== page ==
From UPSC perspective, the following things are important :
Prelims level : DLI scheme
Mains level : Electronic manufacturing in India
India has invited applications from 100 domestic companies, startups, and small and medium enterprises to become a part of the design-linked incentive (DLI) scheme.
What is the DLI scheme?
- Aims to provide financial and infrastructural support to companies setting up fabs or semiconductor making plants in India.
- It aims to attract existing and global players as it will support their expenditures related to design software, IP rights, development, testing, and deployment.
- Centre for Development of Advanced Computing (CDAC), a scientific society operating under MeitY, will serve as the nodal agency for the implementation of the DLI scheme.
Components of the scheme
It has three components which are
- Chip Design infrastructure support: C-DAC will set up the India Chip Centre to host the state-of-the-art design infrastructure (viz. EDA Tools, IP Cores, and support for MPW (Multi Project Wafer fabrication) & post-silicon validation) and facilitate its access to supported companies.
- Product Design Linked Incentive: Reimbursement of up to 50% of the eligible expenditure subject to a ceiling of Rs. 15 Crore per application will be provided as financial support to the approved applicants who are engaged in semiconductor design.
- Deployment Linked Incentive: An incentive of 6% to 4% of net sales turnover over 5 years subject to a ceiling of Rs. 30 Crore per application will be provided to approved applicants whose semiconductor design for Integrated Circuits (ICs), Chipsets, System on Chips (SoCs), Systems & IP Cores and semiconductor linked design are deployed in electronic products.
Why need such a scheme?
Ans. Growing semiconductor demand in India
- The semiconductor industry is growing fast and can reach $1 trillion dollars in this decade. India can grow fast and reach $64 billion by 2026 from $27 billion today.
- Mobiles, wearables, IT, and industrial components are the leading segments in the Indian semiconductor industry contributing around 80% of the revenues in 2021.
- The mobile and wearables segment is valued at $13.8 billion and is expected to reach $31.5 billion in 2026.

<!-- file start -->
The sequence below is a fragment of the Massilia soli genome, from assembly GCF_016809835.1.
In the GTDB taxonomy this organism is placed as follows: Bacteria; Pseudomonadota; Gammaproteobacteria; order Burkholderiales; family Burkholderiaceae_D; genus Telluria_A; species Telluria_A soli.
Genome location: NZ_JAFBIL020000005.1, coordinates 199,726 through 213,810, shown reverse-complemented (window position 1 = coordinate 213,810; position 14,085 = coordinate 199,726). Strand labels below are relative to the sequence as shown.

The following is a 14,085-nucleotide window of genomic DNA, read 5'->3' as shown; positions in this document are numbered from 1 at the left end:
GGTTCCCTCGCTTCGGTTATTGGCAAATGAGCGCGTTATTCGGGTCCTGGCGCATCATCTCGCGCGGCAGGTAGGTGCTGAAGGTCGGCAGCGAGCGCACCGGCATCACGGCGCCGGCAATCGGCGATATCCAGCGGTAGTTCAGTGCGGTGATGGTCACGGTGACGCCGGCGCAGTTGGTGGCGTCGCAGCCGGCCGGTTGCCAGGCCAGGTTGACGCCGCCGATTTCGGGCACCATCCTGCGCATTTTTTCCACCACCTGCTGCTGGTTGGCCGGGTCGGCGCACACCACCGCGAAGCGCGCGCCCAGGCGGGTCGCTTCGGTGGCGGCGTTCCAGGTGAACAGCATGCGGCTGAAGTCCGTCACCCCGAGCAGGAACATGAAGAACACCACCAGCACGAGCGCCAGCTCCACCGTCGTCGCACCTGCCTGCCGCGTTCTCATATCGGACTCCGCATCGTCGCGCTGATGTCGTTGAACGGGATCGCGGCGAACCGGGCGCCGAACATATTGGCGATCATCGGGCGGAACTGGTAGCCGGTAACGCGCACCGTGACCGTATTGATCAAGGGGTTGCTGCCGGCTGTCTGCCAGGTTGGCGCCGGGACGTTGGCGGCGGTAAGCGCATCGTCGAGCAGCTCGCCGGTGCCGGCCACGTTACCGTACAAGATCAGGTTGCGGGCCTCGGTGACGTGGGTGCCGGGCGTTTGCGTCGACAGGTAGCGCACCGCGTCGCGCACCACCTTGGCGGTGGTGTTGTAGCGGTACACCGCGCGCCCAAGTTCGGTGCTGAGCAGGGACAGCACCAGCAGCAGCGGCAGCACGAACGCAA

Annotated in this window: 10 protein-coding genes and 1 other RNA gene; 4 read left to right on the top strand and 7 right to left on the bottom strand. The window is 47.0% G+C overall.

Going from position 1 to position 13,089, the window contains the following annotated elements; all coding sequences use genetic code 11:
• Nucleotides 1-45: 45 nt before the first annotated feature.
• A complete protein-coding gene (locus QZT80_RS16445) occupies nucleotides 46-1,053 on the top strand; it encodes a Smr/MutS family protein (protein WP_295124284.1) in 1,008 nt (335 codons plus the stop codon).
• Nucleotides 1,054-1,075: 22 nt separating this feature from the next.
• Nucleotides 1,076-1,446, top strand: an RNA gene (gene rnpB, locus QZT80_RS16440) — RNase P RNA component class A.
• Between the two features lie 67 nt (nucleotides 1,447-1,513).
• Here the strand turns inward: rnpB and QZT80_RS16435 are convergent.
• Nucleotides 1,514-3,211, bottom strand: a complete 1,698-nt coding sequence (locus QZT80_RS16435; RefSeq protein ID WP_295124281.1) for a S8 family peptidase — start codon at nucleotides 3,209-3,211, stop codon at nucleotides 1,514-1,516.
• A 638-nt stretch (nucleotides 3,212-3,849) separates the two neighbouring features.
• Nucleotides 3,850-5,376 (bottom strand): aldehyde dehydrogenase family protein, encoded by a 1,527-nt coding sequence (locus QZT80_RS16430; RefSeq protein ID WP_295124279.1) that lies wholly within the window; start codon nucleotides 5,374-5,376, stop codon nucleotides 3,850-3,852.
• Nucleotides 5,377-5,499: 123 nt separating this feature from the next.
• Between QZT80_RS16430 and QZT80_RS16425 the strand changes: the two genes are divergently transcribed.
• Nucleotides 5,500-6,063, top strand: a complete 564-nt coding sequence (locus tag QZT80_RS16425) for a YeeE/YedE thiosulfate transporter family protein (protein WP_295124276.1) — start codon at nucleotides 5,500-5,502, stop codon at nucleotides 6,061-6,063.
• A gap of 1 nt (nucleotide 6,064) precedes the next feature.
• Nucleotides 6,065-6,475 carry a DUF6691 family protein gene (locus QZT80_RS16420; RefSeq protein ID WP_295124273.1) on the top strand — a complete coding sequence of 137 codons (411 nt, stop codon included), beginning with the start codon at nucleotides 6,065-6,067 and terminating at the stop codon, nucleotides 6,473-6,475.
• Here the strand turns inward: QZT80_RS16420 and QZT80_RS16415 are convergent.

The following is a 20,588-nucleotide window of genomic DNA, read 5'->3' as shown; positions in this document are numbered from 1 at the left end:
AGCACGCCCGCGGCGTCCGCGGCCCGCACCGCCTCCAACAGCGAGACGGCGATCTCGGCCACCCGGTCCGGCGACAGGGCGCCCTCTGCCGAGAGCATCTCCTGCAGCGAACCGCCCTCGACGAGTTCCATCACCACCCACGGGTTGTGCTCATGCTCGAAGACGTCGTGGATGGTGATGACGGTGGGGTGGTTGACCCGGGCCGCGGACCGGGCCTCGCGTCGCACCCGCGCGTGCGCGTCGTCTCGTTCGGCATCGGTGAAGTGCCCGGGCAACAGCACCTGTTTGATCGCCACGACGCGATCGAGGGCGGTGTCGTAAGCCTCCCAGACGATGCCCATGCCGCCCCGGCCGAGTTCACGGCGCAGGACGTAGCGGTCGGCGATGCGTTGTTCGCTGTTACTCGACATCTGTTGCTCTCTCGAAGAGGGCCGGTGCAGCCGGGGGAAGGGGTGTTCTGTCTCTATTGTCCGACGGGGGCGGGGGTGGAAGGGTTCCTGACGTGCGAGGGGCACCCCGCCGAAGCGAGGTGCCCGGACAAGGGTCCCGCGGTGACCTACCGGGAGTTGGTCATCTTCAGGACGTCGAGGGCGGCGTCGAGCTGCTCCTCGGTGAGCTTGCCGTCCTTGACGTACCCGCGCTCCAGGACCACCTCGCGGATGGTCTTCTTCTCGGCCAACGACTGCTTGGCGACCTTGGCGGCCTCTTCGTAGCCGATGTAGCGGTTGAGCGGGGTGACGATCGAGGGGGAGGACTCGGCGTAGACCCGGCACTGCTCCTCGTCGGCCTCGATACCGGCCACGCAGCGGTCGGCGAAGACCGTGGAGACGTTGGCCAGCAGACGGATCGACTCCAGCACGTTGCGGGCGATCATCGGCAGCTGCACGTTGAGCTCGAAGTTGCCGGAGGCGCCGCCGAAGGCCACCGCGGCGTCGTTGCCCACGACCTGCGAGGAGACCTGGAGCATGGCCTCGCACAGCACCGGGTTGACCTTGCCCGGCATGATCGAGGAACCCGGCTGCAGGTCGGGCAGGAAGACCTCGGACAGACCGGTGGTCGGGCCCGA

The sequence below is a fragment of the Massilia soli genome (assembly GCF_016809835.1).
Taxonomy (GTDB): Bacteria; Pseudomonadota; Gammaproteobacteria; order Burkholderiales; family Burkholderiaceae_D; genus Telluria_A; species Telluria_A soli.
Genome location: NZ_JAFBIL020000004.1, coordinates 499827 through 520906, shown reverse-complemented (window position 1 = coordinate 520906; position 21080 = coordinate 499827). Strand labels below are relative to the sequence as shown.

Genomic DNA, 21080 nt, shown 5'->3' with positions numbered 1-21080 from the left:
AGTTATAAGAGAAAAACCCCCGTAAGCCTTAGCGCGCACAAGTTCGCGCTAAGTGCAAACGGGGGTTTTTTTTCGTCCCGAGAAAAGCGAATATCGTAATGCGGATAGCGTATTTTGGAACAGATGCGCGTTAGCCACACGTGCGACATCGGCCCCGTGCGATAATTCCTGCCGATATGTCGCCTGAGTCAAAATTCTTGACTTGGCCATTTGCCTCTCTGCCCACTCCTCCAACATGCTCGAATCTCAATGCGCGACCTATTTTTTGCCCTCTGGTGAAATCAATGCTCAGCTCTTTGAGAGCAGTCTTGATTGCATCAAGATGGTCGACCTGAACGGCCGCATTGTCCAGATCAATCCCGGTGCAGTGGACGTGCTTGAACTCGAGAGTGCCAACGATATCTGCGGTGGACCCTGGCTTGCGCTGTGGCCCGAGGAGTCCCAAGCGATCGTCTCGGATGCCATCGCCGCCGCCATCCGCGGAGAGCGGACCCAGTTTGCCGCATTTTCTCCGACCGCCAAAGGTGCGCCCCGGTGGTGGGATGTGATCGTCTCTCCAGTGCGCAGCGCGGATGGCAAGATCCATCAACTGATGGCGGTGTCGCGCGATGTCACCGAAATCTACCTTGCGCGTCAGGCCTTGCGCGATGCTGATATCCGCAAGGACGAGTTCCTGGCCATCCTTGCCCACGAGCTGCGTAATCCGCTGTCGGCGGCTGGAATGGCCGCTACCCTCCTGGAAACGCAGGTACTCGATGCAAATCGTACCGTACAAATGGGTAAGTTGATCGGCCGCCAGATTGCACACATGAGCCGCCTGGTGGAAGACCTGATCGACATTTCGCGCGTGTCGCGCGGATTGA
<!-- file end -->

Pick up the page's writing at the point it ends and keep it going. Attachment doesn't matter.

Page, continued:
A boost to semiconductor manufacturing
- The sudden surge in demand for chips and semiconductor components has underpinned the need to establish a robust semiconductor ecosystem in India.
- Several sectors, including auto, telecom, and medical technology suffered due to the unexpected surge leading to the scarcity of chips manufactured by only a few countries.
- The inception of new companies will help in meeting the demand and supply and encourage innovation in India.
What are other countries doing to be dominant in the race of chip-making?
- Currently, semiconductor manufacturing is dominated by companies in the U.S., Japan, South Korea, Taiwan, Israel, and the Netherlands.
- They are also making efforts in solving the chip shortage problem.
- The US wants to bring manufacturing back to America and reduce the country’s reliance on a small number of chipmakers based largely in Taiwan and South Korea.
- These chipmakers produce up to 70% of the world’s semiconductors.
Challenges in India
- No incubation: In India, more than 90% of global companies already have their R&D and design centers for semiconductors but never established their fabrication units.
- Strategic sector: Although India has semiconductor fabs in Mohali and Bangalore, they are purely strategic for defense and space applications only
- Capital requirement: Setting up fabs is capital intensive and needs investment in the range of $5 billion to $10 billion.
- Lack of supportive policies: Lack of investments and supportive government policies are some of the challenges to setting up fabs in India.
- Geopolitical limitations: A combination of capital and the geopolitical situation comes into play to build new fabs.
- Further incentivization: Schemes like the DLI are crucial to avoid high dependencies on a few countries or companies.
- Raw material supply: Several gases and minerals which are a part of the global semiconductor supply chain are produced in India.
- Large talent pool: Availability of highly-skilled engineers for semiconductor manufacturing.
- The 21st century will be an era of Digital revolution signifying an increased use of mobile phones and computer devices. This enhanced usage can be met only with a robust availability of semiconductor chips that sustains their functioning. Therefore India needs to focus on the indigenous development of semiconductors in order to realize its digital potential and emerge as a strong power in the present era.